Beer, it’s not just for drinking
By: Chef Cristian Feher
Beer, it’s not just for drinking. Well, it’s mostly for drinking, but that’s only half of what beer does well. Much like beer’s snobbier cousin – wine – there are hundreds of ways to pair and combine beer with food. And for most of us, it can be a new, and much more accessible hobby.
Before I continue, I would like to clarify that I do not consider myself a “wine connoisseur” or “sommelier”. I do not own a wine cellar. But as a personal chef, I have the good fortune of cooking for clients that, not only have their own wine cellars, but have a very good taste in wine – and they like to share! This is how I have been able to experience the difference between run-of-the-mill wine, and the good stuff!
There is a mile of a difference between cheap wine and good wine. In fact, I almost gave up on drinking it before I figured out that the good stuff starts at around $50 a bottle. I really didn’t see what the big deal was until I tasted some of these more refined vintages. Which leads me to believe that cheap wine should classify as something else entirely – they should call it grapety-booze, and the good stuff should retain the name, Wine. There is nothing wrong with grapety-booze, just as there is nothing wrong with grape Kool-Aid and vodka – if that’s what tickles your fancy.
What does this have to do with beer? It’s simply more affordable to get to know good beer, than it is to know good wines. And fortunately, there is little compromise – good beer is just as good as good wine.
If you thought pairing food and wine was fun, wait till you start playing with beer! Below are some of my favorite beer pairings.
Beer and Fruit are a match made in heaven. There are many craft breweries that infuse the taste of citrus fruit and berries into their brew. You can also make your own combinations. One of my best creations to date has been a frosty mug of Alexander Keith’s India Pale Ale (Canadian beer) with mandarin orange segments. I also love wheat beer with frozen blackberries or frozen blueberries in the glass. And have you ever drank ice-cold Jamaican Red Stripe out of a hollowed out pineapple with your toes in the sand? You really should. From Tsing Tao beer with rambutan fruit, to Negra Modelo (dark Mexican beer) with chocolate covered coffee beans, I encourage you to try your own fruit and beer mixtures.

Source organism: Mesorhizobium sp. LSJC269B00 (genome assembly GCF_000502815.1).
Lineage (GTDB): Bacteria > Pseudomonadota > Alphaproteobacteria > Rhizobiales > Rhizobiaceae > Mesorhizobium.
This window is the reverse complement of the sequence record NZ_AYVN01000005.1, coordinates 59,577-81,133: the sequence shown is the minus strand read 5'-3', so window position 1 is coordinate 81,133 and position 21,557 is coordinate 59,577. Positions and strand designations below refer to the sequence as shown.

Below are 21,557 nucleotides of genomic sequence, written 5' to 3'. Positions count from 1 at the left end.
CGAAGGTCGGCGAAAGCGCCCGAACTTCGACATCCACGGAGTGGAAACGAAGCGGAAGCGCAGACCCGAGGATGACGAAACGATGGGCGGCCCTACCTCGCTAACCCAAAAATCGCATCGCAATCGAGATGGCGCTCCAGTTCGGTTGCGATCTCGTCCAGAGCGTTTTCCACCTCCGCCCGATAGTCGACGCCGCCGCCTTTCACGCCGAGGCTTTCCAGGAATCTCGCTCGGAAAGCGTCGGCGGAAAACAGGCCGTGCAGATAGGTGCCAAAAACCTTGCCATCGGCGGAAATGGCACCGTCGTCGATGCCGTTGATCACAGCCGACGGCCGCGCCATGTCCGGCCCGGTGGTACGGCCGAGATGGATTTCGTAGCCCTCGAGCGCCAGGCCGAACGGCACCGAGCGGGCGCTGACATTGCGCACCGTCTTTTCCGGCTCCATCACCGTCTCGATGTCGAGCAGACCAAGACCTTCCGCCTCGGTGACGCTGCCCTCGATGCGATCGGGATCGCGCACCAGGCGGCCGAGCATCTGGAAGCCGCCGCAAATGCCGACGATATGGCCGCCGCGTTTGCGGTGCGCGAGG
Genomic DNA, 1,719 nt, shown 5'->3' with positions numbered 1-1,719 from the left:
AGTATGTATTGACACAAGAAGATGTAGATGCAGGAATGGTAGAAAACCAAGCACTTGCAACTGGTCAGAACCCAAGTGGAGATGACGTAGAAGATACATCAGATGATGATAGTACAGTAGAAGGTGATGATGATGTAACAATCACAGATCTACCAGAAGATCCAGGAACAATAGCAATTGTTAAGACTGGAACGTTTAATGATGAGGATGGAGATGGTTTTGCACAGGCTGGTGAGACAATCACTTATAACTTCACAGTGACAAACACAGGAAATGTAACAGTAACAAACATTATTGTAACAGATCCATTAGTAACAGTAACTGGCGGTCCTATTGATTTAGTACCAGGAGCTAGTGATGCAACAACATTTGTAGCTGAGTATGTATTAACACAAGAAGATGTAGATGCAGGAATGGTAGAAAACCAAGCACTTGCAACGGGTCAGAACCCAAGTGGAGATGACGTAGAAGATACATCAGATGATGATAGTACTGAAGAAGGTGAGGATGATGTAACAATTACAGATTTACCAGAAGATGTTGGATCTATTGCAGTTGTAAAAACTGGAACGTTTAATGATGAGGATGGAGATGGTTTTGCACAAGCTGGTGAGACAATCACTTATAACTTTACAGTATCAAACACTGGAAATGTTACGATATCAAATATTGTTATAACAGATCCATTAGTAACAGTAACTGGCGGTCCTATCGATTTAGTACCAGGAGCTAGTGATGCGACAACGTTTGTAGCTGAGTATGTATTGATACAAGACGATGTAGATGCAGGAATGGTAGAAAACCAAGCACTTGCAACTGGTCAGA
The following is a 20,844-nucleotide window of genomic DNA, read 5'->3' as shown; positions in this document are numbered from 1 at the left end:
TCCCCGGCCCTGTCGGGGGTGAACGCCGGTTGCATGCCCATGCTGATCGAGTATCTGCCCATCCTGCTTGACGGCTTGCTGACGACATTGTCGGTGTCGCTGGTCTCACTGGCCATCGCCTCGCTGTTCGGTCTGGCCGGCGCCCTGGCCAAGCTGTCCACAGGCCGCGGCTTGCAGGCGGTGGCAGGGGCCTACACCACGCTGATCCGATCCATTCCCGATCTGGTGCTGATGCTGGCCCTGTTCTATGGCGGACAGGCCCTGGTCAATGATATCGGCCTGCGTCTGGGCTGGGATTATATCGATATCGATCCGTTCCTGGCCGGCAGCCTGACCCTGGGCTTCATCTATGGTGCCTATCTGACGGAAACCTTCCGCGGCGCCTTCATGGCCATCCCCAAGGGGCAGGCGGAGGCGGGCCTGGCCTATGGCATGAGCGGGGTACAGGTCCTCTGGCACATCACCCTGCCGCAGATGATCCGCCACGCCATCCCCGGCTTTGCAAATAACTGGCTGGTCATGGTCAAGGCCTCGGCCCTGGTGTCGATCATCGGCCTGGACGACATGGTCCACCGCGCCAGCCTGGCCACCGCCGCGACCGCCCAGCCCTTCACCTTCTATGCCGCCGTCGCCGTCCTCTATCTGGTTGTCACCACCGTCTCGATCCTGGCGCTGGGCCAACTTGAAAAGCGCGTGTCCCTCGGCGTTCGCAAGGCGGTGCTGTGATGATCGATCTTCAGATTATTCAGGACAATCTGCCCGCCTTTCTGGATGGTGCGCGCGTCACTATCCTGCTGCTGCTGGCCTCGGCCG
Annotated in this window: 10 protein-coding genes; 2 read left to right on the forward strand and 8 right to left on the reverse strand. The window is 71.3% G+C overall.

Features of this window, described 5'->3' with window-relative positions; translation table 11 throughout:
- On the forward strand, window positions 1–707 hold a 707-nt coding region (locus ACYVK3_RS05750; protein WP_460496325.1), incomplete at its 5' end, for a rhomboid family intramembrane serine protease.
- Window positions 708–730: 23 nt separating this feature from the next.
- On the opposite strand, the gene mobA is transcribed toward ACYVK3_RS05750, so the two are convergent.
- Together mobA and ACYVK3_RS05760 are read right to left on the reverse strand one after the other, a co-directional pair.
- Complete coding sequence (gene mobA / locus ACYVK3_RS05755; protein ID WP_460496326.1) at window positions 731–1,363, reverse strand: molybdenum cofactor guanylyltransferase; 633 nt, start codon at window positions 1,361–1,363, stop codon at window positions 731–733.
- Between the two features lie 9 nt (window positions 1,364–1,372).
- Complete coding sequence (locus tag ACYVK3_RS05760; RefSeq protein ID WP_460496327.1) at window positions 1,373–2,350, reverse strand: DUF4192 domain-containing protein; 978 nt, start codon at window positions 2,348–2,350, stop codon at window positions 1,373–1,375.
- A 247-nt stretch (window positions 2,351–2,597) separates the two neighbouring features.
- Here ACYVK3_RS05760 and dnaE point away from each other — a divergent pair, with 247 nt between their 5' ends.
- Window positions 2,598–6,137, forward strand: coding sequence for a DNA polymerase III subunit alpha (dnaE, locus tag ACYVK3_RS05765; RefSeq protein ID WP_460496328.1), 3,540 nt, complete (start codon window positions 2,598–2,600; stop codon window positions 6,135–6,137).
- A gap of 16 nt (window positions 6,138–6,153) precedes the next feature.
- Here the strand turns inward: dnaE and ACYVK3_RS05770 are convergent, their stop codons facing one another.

Beer makes good dishes even better. When I make Spanish seafood paellas over coals (the traditional way) I like to cut the seafood stock in half and use a light beer, like Carib or Corona, to add an extra depth of flavor. Likewise, you can add a richer flavor to a tomato meat sauce or Cuban picadillo with the addition of beer. I almost always start my cheese fondues with garlic and beer to give them a really rich malt flavor that goes great with ementhal and other melting cheeses.
Beer and Fine Dining? Absolutely! There is nothing shabby about beer escorting you on an evening out for fine dining. I took up this habit during my travels to Argentina years ago. It is not scoffed at in Buenos Aires to order a nice Quilmes or Stella Artois to accompany a fine meal. And if it’s good enough for the Argentinians (which, in my opinion, have the best food on the planet) it’s certainly good enough for Americans. The next time you’re enjoying a perfectly cooked sea bass fillet with a saffron veloute sauce, you may be pleasantly surprised how well it will pair with a pale lager.
Future episodes of my cooking show, Food Chain TV, will undoubtedly feature some food and beer pairings. Do you have beer pairings of your own? If so, you can always email me at firstname.lastname@example.org I am always happy to try out new ideas from foodies like you!